Google Augmented-Reality Microscope Helps Detect Cancer
Google introduced an augmented reality microscope prototype that could be used to help doctors detect cancer and make other diagnoses, the tech website Engadget reported.
Google researchers said at the annual meeting of the American Association of Cancer Research that its microscope could “possibly help accelerate and democratize the adoption of deep learning tools for pathologists around the world,” regardless of their budget and where they are located, Engadget wrote.
The researchers said the current method of analyzing biological tissue to see if there are signs of cancer, how much and what kind can be time consuming. The augmented reality microscope could make such efforts feasible for small labs and clinics, or developing countries.
Google said it would use artificial intelligence technology to detect cancer cells in images of human tissue and place it under a modified microscope that uses augmented reality and the AI technology, Engadget wrote. The technology’s algorithms can then detect the cancer and outline the images through the eyepiece of the microscope.
“In principle, the (augmented reality microscope) can provide a wide variety of visual feedback, including text, arrows, contours, heatmaps, or animations, and is capable of running many types of machine learning algorithms aimed at solving different problems such as object detection, quantification, or classification,” Martin Stumpe, technical lead and Craig Mermel, product manager for the Google Brain Team, said in a blog post Monday about the talk.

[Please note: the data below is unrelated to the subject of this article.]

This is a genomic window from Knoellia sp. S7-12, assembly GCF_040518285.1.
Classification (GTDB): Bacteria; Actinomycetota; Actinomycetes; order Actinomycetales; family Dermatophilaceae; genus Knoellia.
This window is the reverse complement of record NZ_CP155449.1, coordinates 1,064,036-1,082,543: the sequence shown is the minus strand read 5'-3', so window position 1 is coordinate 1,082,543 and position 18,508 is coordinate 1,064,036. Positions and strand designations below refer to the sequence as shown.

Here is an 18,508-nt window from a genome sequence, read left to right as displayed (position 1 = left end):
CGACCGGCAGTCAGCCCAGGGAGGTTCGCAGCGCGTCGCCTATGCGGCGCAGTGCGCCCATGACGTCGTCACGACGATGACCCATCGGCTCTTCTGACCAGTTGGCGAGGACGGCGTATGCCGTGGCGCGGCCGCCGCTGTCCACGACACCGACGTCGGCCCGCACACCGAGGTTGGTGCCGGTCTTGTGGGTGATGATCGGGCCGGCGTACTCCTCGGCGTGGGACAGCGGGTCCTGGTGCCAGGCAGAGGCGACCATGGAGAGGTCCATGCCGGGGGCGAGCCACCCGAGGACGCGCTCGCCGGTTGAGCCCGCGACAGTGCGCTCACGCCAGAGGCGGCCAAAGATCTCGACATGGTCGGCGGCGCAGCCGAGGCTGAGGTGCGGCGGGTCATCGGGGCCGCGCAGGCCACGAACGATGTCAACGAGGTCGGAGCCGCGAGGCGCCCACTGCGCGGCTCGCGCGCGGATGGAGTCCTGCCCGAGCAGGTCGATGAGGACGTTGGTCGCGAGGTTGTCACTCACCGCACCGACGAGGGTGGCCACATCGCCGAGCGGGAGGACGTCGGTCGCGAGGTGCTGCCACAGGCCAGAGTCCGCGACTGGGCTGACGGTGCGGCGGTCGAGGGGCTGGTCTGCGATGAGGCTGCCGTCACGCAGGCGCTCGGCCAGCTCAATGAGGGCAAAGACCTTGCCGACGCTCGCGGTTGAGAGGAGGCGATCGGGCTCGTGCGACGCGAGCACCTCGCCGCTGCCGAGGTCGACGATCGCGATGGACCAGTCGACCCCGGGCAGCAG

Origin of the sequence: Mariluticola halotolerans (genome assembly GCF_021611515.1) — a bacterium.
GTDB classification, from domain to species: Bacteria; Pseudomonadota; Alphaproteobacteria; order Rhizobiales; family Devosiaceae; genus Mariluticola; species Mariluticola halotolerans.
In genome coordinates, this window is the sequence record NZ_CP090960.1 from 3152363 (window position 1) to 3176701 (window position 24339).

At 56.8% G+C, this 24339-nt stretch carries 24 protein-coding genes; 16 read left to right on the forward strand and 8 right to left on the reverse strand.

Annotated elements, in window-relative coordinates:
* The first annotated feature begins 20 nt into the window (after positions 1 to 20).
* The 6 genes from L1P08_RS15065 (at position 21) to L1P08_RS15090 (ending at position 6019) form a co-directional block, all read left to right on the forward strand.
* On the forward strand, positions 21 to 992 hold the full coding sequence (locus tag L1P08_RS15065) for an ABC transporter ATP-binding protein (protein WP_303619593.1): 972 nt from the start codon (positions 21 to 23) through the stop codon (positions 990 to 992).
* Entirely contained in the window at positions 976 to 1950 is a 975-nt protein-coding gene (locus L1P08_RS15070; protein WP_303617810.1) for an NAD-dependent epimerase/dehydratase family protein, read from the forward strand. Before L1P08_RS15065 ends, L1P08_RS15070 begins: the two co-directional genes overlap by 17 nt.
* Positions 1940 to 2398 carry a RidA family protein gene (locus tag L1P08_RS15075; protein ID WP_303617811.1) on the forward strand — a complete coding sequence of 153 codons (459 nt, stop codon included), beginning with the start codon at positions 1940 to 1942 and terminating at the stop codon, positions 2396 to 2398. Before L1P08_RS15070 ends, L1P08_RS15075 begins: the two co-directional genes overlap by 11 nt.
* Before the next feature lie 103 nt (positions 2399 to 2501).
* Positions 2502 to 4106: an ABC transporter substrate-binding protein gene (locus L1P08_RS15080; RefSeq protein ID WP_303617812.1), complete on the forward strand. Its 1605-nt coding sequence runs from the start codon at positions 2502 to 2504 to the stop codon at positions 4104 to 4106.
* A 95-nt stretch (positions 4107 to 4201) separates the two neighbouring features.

“As a demonstration of the potential utility of the ARM, we configured it to run two different cancer detection algorithms: one that detects breast cancer metastases in lymph node specimens, and another that detects prostate cancer in prostatectomy specimens,” Stumpe and Mermel continued.
They said the microscope could have a “large impact on global health,” including the diagnosis of infectious diseases, including tuberculosis and malaria, in developing countries.
“Furthermore, even in hospitals that will adopt a digital pathology workflow in the near future, ARM could be used in combination with the digital workflow where scanners still face major challenges or where rapid turnaround is required,” the researchers wrote.
“Of course, light microscopes have proven useful in many industries other than pathology, and we believe the ARM can be adapted for a broad range of applications across healthcare, life sciences research, and material science. We’re excited to continue to explore how the ARM can help accelerate the adoption of machine learning for positive impact around the world,” Stumpe and Mermel continued.
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